Now that we’re faced with the realities of pixelated imagery and hard-to-read gestures, our non-verbal cues have had to become a whole lot more pronounced to be seen. That slight nod of the head has become a whole lot more dramatised while enthusiastic thumbs up have replaced affirmative smiles.

Not zeroing in on conversations could lead to embarrassing scenarios where you don’t follow your cue.

To surmise, you’re expected to always be on, ready to join in on every Zoom call, and showing your enthusiasm and your opinion. All that pressure and expectation is enough to tire people out.

The Desire To MultiTask

It’s challenging to appear focussed when you’ve got a laundry list of things to do. The desire to multi-task might be too strong to ignore with remote work, especially if your activities are interrupted by never-ending video calls.

Multi-tasking while on these calls might seem like a solution to work piling up, but engaging in it can lead to mental fatigue. Moreover, according to the Association For Psychological Science, your productivity could be severely impaired by multi-tasking.

How Can Zoom Fatigue Be Beat?

Zoom Fatigue is driven by the duration and frequency for which Zooming takes place. With that knowledge, the most obvious solution would be to end Zoom video conferencing permanently.

But despite its flaws and irritations, businesses working remotely need the online platform to run their companies, and employees benefit from it.

The question that needs to be asked is, “how can businesses adapt their policies to prevent the onslaught of Zoom fatigue? We’ve outlined a few suggestions that might help.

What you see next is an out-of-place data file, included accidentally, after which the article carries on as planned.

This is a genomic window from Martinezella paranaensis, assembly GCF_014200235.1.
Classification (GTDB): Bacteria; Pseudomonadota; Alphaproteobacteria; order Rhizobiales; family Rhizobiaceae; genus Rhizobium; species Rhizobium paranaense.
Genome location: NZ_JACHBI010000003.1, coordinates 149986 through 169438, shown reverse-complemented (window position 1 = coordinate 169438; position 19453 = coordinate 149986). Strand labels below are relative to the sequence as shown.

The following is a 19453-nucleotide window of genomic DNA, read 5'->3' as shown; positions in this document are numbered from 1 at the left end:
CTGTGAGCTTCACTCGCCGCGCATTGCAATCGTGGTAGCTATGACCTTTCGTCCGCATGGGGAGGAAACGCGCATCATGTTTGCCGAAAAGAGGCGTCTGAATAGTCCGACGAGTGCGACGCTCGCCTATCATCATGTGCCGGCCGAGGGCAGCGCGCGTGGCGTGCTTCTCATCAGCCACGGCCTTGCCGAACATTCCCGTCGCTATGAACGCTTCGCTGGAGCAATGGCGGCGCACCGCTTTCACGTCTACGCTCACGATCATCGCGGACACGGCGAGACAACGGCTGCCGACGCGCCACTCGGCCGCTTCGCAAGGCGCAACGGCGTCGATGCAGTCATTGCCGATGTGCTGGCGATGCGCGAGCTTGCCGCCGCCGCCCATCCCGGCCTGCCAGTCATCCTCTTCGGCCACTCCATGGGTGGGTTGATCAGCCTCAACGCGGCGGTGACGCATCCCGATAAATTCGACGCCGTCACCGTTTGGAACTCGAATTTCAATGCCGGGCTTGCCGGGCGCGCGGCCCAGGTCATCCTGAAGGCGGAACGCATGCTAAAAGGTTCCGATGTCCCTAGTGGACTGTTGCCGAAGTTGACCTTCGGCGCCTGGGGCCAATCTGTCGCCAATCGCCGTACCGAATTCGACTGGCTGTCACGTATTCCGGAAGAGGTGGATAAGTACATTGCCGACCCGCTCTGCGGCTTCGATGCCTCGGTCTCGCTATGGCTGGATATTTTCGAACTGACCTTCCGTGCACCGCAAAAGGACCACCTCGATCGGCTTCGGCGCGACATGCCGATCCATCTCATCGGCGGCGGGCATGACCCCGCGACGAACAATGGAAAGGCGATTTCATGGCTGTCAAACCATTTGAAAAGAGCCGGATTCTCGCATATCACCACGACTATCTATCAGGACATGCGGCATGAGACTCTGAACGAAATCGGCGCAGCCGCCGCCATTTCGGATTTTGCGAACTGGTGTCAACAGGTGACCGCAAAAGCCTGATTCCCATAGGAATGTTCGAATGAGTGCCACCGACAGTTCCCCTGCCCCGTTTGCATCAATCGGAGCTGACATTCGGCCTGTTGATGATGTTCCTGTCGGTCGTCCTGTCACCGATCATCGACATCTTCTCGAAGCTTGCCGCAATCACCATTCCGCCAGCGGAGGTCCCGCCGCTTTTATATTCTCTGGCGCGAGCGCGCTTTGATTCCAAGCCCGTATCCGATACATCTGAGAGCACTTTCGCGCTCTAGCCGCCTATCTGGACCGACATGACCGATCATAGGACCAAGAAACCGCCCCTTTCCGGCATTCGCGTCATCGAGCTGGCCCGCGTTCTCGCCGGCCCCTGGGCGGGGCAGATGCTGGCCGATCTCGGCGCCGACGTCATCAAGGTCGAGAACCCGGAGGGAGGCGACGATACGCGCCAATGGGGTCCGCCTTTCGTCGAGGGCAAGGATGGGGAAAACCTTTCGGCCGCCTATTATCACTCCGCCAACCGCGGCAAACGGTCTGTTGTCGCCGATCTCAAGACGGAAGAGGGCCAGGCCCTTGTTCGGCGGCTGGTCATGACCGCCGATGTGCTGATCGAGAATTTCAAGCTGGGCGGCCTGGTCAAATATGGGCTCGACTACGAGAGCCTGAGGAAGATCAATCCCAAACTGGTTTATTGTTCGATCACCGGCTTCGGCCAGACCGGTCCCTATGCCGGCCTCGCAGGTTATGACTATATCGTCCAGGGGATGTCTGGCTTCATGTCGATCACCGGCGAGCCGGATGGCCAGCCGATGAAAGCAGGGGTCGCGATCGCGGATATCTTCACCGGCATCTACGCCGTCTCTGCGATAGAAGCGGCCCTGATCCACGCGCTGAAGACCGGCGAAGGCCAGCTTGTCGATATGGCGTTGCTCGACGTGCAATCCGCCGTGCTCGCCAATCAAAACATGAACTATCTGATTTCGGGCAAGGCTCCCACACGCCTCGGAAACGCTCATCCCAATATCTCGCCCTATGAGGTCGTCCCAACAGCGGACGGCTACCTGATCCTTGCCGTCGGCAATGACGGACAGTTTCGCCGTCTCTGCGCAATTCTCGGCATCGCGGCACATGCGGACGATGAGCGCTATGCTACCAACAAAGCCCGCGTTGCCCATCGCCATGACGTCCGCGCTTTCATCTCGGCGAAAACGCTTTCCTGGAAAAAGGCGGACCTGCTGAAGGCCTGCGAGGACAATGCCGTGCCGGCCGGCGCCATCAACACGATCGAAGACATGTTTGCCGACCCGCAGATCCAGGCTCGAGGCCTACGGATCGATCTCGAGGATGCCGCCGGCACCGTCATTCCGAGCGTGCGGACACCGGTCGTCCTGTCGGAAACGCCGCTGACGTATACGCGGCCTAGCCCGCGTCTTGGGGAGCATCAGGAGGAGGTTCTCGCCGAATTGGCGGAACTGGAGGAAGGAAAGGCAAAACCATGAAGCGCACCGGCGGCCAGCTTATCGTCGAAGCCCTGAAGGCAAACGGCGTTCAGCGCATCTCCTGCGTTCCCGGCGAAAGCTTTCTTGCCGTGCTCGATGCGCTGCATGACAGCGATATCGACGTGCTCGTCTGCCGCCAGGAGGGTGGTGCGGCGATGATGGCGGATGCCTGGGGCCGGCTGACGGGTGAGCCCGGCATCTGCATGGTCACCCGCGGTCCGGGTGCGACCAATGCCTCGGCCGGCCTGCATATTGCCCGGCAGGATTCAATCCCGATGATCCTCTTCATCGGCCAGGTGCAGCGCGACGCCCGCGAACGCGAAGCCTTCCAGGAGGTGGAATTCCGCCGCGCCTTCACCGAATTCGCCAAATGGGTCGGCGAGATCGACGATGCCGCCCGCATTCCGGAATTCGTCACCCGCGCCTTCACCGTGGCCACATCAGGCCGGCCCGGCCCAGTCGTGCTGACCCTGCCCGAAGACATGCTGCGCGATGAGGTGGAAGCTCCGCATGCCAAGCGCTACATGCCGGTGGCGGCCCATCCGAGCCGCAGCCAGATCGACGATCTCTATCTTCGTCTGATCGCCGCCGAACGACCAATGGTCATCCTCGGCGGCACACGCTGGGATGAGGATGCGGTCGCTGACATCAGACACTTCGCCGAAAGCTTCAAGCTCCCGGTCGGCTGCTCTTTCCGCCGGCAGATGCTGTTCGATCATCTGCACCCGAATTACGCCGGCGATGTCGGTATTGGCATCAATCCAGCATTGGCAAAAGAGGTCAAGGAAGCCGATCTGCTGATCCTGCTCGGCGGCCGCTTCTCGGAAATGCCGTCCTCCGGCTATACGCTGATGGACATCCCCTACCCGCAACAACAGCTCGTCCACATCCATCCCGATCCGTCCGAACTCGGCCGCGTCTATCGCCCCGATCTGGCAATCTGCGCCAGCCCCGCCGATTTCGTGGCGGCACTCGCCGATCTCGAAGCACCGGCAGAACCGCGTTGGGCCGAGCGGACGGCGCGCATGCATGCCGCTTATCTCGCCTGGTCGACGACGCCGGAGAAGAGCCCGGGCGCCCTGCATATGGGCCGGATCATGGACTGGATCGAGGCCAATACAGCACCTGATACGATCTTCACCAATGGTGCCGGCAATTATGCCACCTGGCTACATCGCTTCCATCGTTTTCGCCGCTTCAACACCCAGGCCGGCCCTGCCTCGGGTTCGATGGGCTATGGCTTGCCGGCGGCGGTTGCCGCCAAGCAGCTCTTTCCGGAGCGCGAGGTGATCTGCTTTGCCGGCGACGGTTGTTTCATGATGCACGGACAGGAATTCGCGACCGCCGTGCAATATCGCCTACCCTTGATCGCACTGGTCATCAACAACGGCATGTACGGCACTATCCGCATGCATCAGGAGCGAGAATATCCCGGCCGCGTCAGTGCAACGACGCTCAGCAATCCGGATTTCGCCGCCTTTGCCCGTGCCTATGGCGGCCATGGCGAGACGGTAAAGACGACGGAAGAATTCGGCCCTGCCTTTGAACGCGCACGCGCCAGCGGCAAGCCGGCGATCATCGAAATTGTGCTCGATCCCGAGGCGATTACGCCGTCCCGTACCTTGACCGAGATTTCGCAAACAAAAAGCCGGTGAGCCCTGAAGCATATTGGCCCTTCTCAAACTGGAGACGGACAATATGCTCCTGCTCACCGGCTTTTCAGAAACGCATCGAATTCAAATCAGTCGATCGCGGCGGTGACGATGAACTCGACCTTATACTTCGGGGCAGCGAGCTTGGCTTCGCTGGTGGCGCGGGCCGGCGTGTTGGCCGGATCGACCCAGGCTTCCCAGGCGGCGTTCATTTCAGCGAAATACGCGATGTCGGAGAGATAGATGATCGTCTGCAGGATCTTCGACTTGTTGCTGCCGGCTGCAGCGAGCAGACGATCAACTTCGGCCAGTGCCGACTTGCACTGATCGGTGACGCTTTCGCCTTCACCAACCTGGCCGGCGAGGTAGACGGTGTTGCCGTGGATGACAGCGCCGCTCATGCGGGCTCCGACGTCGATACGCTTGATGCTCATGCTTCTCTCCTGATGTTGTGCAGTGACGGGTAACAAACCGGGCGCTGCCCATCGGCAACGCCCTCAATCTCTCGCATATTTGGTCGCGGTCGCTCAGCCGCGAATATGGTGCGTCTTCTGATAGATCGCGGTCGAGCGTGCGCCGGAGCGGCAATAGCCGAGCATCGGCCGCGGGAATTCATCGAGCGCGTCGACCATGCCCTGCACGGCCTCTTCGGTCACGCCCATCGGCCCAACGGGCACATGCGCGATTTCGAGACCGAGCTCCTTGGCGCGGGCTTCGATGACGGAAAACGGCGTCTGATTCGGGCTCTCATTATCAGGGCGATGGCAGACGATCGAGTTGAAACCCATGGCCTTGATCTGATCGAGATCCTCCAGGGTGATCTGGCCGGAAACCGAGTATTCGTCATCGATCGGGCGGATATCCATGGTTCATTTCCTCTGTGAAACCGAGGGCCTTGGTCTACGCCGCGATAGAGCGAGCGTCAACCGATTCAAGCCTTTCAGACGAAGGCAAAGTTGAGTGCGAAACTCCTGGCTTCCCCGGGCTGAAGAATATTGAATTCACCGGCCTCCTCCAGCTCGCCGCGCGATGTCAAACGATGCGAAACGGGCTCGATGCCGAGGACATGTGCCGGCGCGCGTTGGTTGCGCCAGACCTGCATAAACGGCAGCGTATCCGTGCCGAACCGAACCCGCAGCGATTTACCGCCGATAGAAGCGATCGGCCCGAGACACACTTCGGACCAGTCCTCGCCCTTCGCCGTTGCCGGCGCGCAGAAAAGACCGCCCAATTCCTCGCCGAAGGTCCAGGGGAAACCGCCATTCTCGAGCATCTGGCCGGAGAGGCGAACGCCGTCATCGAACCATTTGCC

Schedule Fewer Video Calls

Arranging a few audio calls might ease the pressure off individuals who hate to turn on their videos out of fear of being looked at and judged.

Scheduling these audio phone calls won’t hinder people’s mobility, meaning they have more flexibility over where they participate in business meetings.

Take More Breaks

Having back-to-back meetings isn’t healthy. Block off times in your workday for short breaks so that you’re not constantly on the phone.

Block off times in your workday for short breaks so that you’re not constantly on the phone.

Turn Off Self View

Not everyone knows this, but you don’t need to be staring at yourself if it’s causing you discomfort or piquing your anxiety.

Right-click your image and push the hide self-view button. Though you can’t see your reflection, you are still visible to others.

Protect your vision with this neat trick

Prevent eye strain and irritation by following the 20-20-20 rule. It works like this: for every 20 seconds, you stare at the screen and spend 20 seconds looking at something 20 feet away to give your eyes a break.

Make sure Zoom meetings have end times

Whether it’s for business or pleasure, ending Zoom meetings can be frustratingly difficult. Running over meeting times only to be late for the next is stress-inducing, and being part of a Zoom call that continues on-and-on a little aggrieving.

If you’re the host, keep meetings short and to the point, and send an agenda to ensure that participants don’t go off on tangents.

Can We Tackle Zoom Fatigue?

The first step to addressing Zoom Fatigue is acknowledging it exists.

For the employee, this means recognising the symptoms and making minor changes to improve their user experience of Zoom. This might include turning off self-view or minimising full screen if you feel uncomfortably close to others, even if over the screen. You can also distance yourself and others by installing an external web camera or using a keyboard.

What employers can do to improve the lives of their workers is replacing some Zoom calls with phone calls if video isn't strictly necessary and shortening the duration and regularity of calls in general.

Additionally, having a workday filled with phone calls where employees have zero time to themselves isn't helpful. Breaks between these calls to grab a coffee or a snack are necessary for staff who feel they're drowning and can't keep up with the influx of meetings.